How is your freelancing business going? Are you making the sort of money and holding the kind of influence that you hope for? While the transition from freelancer to business mogul isn’t an easy one, it comes with plenty of rewards. Growing your freelancing business gives you the opportunity to make more money, meet prestigious clients, and book exciting gigs. If you’re thinking about building up your freelance business, there are a few steps that you should take to ensure success down the road.
Set up an office
In Australia, a good number of business laws are enforced. This means that the location of your headquarters will play a role in how your company is registered, taxed, and more. You can rent out a physical office space where clients can schedule meetings, or you can operate remotely. While it may be cheaper to have telecommuting employees, keep in mind that a brick and mortar office can help to build your credibility. However, if you opt to have your workforce telecommute, it’s easier than ever these days to set up a network of remote employees. This allows you to hire from a larger pool of potential candidates, including experts from around the world. You can collaborate with remote workers through email, social media, teleconferences, and project management software.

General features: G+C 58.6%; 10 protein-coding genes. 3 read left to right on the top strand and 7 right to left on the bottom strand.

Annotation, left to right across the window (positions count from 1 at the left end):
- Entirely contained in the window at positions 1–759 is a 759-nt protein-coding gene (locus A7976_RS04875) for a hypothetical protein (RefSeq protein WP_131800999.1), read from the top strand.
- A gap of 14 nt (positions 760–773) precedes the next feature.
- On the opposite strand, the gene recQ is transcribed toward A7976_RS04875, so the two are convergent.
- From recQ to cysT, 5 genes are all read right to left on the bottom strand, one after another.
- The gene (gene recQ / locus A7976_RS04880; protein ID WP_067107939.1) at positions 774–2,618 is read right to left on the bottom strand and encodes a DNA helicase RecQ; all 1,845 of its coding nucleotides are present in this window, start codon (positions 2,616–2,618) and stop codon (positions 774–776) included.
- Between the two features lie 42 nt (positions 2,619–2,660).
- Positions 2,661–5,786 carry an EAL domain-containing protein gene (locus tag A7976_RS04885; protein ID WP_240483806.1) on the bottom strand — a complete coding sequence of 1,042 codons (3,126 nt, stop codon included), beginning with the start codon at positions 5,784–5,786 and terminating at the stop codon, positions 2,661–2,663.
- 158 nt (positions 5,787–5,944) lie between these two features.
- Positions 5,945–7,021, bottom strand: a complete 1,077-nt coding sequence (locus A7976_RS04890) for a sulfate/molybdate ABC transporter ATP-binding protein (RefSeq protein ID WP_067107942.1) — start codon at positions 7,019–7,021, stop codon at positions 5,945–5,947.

As your business grows, you may find it difficult to find the time necessary to take on all of your responsibilities. When this happens, you may want to start thinking about hiring interns, part-time help, other freelancers, or offering full-time positions. Every job title needs a detailed description of duties so that every employee knows for which responsibilities he, or she is responsible. Doing so creates a sense of accountability and fosters a cooperative environment once your team starts to grow. Above all else, if you wish to retain the employees you hire and train, it is important to foster a work environment with good communication to reduce stress and job fatigue .
Register your business
In order to keep everything legal, you’ll have to look into what sort of laws your state or territory has in place for small business owners. The first thing to consider is your company name, as it will represent your brand to future employees, clients, and more. It’s important to make sure that the name hasn’t already been trademarked and that the business name is available across social media channels. Once you choose a name, you’ll need to register it with the appropriate government agencies. Eventually, you may want to incorporate your business as well. Not only does this give you liability protection, but also to raise investment capital and create transferable shares.
What sort of freelancer are you? Tell me in the comments below!